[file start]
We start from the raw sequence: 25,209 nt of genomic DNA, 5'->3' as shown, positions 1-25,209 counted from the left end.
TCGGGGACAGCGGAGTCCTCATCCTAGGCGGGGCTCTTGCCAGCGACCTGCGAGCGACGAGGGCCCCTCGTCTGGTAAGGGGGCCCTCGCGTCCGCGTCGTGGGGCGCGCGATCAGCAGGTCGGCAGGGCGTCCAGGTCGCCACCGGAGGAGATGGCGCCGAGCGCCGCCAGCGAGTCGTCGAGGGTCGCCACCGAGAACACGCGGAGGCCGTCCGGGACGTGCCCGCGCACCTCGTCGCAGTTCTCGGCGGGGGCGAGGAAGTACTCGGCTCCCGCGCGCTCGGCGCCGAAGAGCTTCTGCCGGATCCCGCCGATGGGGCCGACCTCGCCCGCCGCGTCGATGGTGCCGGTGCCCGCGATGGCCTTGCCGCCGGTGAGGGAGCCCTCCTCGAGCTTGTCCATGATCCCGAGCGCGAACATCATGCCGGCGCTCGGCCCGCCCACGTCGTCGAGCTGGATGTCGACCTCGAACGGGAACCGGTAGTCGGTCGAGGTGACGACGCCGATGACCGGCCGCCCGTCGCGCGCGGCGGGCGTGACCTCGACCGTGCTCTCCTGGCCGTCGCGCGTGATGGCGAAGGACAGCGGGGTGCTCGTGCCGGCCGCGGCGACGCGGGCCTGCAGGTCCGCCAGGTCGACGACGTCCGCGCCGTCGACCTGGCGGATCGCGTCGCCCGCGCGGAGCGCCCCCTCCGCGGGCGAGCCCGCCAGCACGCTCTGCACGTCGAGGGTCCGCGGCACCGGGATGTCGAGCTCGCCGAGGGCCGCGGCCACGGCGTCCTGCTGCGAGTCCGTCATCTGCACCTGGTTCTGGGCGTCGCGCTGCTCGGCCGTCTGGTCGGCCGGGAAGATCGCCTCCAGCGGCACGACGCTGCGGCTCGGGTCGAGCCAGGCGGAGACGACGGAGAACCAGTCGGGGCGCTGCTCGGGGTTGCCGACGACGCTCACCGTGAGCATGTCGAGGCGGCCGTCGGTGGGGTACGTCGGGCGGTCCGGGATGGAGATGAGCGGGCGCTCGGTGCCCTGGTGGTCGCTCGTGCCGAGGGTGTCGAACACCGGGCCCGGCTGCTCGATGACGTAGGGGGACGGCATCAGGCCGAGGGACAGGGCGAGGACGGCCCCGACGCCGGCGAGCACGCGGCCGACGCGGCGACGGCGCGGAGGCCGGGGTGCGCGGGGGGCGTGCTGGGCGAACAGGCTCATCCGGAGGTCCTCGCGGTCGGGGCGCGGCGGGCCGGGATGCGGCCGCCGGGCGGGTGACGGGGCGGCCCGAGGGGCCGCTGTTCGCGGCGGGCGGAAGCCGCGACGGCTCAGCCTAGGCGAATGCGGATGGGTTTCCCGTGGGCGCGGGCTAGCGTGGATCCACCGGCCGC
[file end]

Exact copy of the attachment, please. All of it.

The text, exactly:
We start from the raw sequence: 25,209 nt of genomic DNA, 5'->3' as shown, positions 1-25,209 counted from the left end.
TCGGGGACAGCGGAGTCCTCATCCTAGGCGGGGCTCTTGCCAGCGACCTGCGAGCGACGAGGGCCCCTCGTCTGGTAAGGGGGCCCTCGCGTCCGCGTCGTGGGGCGCGCGATCAGCAGGTCGGCAGGGCGTCCAGGTCGCCACCGGAGGAGATGGCGCCGAGCGCCGCCAGCGAGTCGTCGAGGGTCGCCACCGAGAACACGCGGAGGCCGTCCGGGACGTGCCCGCGCACCTCGTCGCAGTTCTCGGCGGGGGCGAGGAAGTACTCGGCTCCCGCGCGCTCGGCGCCGAAGAGCTTCTGCCGGATCCCGCCGATGGGGCCGACCTCGCCCGCCGCGTCGATGGTGCCGGTGCCCGCGATGGCCTTGCCGCCGGTGAGGGAGCCCTCCTCGAGCTTGTCCATGATCCCGAGCGCGAACATCATGCCGGCGCTCGGCCCGCCCACGTCGTCGAGCTGGATGTCGACCTCGAACGGGAACCGGTAGTCGGTCGAGGTGACGACGCCGATGACCGGCCGCCCGTCGCGCGCGGCGGGCGTGACCTCGACCGTGCTCTCCTGGCCGTCGCGCGTGATGGCGAAGGACAGCGGGGTGCTCGTGCCGGCCGCGGCGACGCGGGCCTGCAGGTCCGCCAGGTCGACGACGTCCGCGCCGTCGACCTGGCGGATCGCGTCGCCCGCGCGGAGCGCCCCCTCCGCGGGCGAGCCCGCCAGCACGCTCTGCACGTCGAGGGTCCGCGGCACCGGGATGTCGAGCTCGCCGAGGGCCGCGGCCACGGCGTCCTGCTGCGAGTCCGTCATCTGCACCTGGTTCTGGGCGTCGCGCTGCTCGGCCGTCTGGTCGGCCGGGAAGATCGCCTCCAGCGGCACGACGCTGCGGCTCGGGTCGAGCCAGGCGGAGACGACGGAGAACCAGTCGGGGCGCTGCTCGGGGTTGCCGACGACGCTCACCGTGAGCATGTCGAGGCGGCCGTCGGTGGGGTACGTCGGGCGGTCCGGGATGGAGATGAGCGGGCGCTCGGTGCCCTGGTGGTCGCTCGTGCCGAGGGTGTCGAACACCGGGCCCGGCTGCTCGATGACGTAGGGGGACGGCATCAGGCCGAGGGACAGGGCGAGGACGGCCCCGACGCCGGCGAGCACGCGGCCGACGCGGCGACGGCGCGGAGGCCGGGGTGCGCGGGGGGCGTGCTGGGCGAACAGGCTCATCCGGAGGTCCTCGCGGTCGGGGCGCGGCGGGCCGGGATGCGGCCGCCGGGCGGGTGACGGGGCGGCCCGAGGGGCCGCTGTTCGCGGCGGGCGGAAGCCGCGACGGCTCAGCCTAGGCGAATGCGGATGGGTTTCCCGTGGGCGCGGGCTAGCGTGGATCCACCGGCCGC